The differences expressed culturally and politically in our day have their origin in theology as well.  We can view these differences as the splitting apart of the nation or as the precursor to the overruling Hand of God that will bring greater clarity to what we ought to believe as we struggle to define who we are as Americans.  Toplady was an Englishmen who was saved in Ireland and differed with his brother John Wesley.  Toplady wrote Rock of Ages at a time when America was fighting for her Independence from the very nation and church (Anglican) that he was committed to preserve.  Wesley, on the other hand, had been converted from the witness of the Moravians he had met while in the newly formed colony of Georgia in colonial America.

Only God sees the future as well as the past and present.  It would be more than half a century after Toplady’s death that the tune to Rock of Ages would be composed by the American patriot Thomas Hastings.  Hastings was the third great-grandson of the colonist Thomas Hastings who came to Massachusetts in 1634.  He was born in Connecticut and eventually moved to Clinton, New York as a young man.  The town of Clinton had origins at the time of the American Revolution and writing of the U.S. Constitution.  Its patriotism ran deep, and its root of liberty was well known to have originated in Christian theology.  Hastings chose to display his patriotism by devoting his life to writing tunes to hymns – over a thousand – that were “simple, easy and solemn” in style.  His book Spiritual Songs first put in print, in 1831, the tune called Toplady in honor of Augustus and his poem now called Rock of Ages.  What is today obscure will tomorrow be shouted from the housetops!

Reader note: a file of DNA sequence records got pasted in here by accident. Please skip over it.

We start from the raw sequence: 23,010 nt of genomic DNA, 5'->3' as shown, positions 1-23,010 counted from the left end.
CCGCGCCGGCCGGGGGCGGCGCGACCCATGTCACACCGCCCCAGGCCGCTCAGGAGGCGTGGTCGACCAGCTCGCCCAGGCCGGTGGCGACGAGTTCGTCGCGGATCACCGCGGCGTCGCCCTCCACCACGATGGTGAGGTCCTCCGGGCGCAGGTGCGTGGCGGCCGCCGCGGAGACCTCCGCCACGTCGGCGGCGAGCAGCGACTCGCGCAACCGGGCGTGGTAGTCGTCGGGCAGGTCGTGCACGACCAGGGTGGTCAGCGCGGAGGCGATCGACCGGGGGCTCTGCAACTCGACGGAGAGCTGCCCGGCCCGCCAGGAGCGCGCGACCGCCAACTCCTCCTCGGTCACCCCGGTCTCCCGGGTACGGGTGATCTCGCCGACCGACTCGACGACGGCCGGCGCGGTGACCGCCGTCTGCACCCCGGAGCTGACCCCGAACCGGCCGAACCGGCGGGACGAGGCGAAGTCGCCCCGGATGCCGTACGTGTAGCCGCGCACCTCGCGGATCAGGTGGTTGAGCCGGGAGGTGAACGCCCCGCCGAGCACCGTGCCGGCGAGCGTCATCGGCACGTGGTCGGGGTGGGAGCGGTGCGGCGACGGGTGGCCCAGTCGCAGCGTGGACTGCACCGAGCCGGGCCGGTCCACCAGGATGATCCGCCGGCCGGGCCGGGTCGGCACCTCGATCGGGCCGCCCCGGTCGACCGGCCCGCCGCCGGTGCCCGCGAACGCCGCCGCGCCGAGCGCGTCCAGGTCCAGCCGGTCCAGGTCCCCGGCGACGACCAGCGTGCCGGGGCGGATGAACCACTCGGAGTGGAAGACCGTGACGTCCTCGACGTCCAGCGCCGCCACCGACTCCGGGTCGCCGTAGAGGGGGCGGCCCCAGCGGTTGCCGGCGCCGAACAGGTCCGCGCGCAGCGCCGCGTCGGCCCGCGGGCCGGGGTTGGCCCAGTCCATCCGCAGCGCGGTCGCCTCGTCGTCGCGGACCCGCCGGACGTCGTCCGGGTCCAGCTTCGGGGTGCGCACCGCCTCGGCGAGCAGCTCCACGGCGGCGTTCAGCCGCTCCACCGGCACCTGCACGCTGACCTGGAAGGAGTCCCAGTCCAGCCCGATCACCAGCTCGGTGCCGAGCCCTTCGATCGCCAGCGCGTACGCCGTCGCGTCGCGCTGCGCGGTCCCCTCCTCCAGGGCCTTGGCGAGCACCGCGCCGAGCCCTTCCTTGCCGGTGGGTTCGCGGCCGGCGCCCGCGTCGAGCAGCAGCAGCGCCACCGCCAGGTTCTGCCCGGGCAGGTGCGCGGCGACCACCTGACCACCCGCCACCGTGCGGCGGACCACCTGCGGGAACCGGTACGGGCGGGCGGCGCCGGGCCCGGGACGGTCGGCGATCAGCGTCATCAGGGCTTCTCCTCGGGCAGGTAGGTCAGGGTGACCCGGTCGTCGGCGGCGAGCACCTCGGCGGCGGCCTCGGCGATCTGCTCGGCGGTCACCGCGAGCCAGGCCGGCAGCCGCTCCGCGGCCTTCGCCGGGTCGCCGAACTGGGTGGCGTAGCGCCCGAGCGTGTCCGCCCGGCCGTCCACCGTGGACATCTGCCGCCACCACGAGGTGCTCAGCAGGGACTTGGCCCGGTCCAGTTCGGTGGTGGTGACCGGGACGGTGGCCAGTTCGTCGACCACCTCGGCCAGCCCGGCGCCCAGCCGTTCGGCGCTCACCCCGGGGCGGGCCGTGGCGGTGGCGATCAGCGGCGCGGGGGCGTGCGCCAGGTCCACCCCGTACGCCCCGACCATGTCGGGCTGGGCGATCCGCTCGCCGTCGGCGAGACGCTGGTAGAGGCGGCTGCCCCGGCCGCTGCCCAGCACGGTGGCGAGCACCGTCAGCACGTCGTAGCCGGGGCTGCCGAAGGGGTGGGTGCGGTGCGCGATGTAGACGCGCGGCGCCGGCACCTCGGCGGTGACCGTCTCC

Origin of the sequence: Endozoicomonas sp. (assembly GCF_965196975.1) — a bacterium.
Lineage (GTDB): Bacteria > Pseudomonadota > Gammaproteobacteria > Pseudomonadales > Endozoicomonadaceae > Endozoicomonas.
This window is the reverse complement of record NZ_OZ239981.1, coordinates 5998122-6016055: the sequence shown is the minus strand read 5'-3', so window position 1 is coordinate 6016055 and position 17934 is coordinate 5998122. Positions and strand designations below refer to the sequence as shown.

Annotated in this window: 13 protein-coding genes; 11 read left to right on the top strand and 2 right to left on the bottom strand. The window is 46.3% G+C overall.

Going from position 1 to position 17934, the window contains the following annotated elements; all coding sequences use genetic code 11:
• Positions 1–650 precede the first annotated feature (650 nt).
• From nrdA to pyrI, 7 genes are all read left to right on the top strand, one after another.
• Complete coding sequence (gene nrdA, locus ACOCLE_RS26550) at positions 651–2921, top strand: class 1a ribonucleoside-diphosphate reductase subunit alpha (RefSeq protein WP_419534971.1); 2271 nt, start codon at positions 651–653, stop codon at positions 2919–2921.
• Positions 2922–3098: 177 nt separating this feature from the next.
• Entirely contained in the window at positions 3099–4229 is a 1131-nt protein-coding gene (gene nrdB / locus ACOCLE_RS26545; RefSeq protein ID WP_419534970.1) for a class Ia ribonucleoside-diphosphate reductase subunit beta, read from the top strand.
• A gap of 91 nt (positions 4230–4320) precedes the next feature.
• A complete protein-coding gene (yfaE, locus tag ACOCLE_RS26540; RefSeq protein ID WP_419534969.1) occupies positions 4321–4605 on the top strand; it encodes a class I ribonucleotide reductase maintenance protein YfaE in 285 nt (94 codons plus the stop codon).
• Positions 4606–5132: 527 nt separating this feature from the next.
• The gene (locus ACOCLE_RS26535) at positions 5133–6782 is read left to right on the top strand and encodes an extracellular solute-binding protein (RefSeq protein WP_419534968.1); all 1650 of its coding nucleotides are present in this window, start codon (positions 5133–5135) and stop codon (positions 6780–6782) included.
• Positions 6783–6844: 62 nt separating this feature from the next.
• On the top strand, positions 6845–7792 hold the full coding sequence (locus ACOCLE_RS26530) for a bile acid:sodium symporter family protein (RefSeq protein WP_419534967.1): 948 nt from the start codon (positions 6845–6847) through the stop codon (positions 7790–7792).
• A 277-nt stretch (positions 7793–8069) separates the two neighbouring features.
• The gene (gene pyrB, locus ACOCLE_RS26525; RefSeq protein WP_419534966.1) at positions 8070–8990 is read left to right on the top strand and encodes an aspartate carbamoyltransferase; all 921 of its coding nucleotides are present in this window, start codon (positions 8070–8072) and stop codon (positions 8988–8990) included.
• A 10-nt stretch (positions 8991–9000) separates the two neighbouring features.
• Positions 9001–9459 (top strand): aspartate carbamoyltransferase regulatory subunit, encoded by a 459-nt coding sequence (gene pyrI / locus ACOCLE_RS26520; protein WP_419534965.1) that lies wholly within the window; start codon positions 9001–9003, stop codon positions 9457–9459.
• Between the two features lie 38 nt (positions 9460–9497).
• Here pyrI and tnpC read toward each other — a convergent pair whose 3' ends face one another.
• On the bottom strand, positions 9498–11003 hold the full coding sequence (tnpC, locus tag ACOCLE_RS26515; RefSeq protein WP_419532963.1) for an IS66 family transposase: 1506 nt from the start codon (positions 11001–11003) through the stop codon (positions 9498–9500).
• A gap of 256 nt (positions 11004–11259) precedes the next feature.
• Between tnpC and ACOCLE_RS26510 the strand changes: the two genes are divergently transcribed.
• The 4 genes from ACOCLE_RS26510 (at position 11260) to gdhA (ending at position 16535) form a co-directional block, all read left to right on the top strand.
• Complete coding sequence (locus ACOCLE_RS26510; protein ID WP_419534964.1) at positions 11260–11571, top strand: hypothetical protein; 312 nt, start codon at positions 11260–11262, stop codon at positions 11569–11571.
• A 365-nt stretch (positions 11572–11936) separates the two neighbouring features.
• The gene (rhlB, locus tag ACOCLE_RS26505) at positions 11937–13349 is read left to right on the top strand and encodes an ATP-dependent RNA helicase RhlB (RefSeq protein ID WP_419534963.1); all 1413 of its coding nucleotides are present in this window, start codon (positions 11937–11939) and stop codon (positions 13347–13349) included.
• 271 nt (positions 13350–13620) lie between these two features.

Toplady died at 37 years of age with Tuberculosis.  He knew he would die young, but he wrote and lived to make an impact for decades to come.  As Americans we must remember our hope is in God, for we need to kneel before Him!  Let us plant the seeds today that will sprout tomorrow.  Let us make sure we are surrendered to the Rock of Ages and are hid in Christ.  Let us make our mark now upon our culture while we live.  Christ is the Rock of our liberty, and the source of our security.  It is in the elevation of Christ in the way we live that will speak to our neighbors and bring unity of purpose.  Then, as Toplady did on August 11 of 1778, we can say… “while I draw this fleeting breath, when my eyes shall close in death, when I soar to worlds unknown, see thee on thy judgment throne, Rock of Ages, cleft for me, let me hide myself in thee!”